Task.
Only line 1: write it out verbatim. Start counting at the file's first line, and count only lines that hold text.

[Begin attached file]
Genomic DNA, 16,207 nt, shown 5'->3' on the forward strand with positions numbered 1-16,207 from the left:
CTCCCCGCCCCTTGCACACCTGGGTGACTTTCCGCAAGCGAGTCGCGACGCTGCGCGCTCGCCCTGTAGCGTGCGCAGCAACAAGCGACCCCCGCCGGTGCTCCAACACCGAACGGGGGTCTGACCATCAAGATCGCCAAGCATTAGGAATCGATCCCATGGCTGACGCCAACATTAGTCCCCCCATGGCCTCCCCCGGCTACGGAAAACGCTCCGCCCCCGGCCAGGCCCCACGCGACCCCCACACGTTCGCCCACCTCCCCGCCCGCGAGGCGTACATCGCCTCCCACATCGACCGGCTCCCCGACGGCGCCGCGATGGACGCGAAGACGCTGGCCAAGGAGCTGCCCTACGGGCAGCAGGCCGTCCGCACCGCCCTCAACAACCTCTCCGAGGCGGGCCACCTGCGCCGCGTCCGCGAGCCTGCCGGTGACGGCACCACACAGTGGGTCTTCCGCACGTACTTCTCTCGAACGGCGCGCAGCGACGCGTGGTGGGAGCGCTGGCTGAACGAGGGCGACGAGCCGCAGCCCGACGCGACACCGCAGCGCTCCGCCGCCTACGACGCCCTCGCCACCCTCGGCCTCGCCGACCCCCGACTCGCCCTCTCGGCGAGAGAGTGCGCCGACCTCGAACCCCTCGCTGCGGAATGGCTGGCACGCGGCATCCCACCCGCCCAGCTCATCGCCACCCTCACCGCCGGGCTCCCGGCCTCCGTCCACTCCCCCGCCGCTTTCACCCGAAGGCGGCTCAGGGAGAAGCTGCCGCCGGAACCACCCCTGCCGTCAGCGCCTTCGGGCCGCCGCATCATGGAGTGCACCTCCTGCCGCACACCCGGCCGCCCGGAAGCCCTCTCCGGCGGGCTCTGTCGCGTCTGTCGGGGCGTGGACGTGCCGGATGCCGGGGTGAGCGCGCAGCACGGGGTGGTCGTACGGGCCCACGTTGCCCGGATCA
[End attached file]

Genomic DNA, 16,207 nt, shown 5'->3' on the forward strand with positions numbered 1-16,207 from the left: